Add this to the (small) list of things you CAN’T blame the credit crisis for: carbon project delays.
Reuters has an article this morning on the impact of the credit crunch on the global carbon finance market. The upshot: Carbon markets are strong, yet projects are being delayed anyway. But not by finance hurdles. Instead, the problem is an overwhelmed regulatory process.
The global carbon markets grew to $50 billion in the first six months of 2008 and are expected to double by year’s end, according to Reuters. But the original outline of the carbon markets regulatory scheme didn’t anticipate the huge amount of interest in “Clean Development Mechanism” projects. Such projects allow developed nations to purchase credits from carbon-friendly projects in the developing world. Karan Capoor, a World Bank specialist in carbon and environmental finance, told Reuters, “[T]he regulatory infrastructure is not fully geared to handle this high level of interest.”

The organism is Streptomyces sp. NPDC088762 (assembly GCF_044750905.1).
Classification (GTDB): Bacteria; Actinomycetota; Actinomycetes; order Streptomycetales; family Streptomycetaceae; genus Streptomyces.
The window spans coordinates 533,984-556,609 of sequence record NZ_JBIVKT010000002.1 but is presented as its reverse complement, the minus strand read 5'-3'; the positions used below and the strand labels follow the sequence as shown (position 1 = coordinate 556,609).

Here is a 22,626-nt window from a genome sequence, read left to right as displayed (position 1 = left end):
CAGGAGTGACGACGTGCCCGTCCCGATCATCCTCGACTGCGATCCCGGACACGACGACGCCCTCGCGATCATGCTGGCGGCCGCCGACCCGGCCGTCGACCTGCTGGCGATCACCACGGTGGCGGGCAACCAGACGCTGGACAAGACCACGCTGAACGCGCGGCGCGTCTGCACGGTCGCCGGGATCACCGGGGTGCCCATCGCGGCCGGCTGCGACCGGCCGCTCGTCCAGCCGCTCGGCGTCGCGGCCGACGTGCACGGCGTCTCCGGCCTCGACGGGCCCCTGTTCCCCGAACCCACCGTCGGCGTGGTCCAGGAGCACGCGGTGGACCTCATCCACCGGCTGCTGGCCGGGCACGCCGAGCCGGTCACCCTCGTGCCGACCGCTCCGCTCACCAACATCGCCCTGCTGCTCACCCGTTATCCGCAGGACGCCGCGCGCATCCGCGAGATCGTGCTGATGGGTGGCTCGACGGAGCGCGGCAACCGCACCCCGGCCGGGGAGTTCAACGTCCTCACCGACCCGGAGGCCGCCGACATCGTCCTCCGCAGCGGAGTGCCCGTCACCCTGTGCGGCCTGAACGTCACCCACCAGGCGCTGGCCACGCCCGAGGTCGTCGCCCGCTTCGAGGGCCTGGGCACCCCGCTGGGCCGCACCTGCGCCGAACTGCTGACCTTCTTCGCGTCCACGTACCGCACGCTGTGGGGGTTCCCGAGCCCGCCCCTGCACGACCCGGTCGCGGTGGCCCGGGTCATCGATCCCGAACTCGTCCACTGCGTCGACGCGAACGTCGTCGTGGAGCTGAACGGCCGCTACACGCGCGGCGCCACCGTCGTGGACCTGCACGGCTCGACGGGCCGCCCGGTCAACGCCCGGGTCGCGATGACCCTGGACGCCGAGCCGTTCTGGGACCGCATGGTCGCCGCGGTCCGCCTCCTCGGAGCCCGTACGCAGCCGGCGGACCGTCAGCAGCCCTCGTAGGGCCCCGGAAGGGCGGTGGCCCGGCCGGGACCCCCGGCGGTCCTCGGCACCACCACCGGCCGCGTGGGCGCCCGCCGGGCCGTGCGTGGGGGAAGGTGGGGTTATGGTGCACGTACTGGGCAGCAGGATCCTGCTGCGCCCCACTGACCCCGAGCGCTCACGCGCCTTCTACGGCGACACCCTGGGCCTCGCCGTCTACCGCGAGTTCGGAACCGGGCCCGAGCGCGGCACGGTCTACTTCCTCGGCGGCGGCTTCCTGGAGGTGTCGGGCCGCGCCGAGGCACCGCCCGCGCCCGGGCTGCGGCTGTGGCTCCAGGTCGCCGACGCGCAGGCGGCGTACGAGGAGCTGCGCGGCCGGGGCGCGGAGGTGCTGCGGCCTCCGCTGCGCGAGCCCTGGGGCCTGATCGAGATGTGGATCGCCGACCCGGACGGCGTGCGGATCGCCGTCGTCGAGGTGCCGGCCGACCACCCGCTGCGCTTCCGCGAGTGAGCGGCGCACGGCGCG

The article notes that 63 percent of carbon projects are currently “under review,” and Capoor estimates that delays can reduce their potential tradeable credits by as much as 40 percent. As we’ve noted before, if such regulatory hurdles aren’t sorted out, the market is likely to become less attractive to potential investors, even those looking for a safe haven from the credit crisis.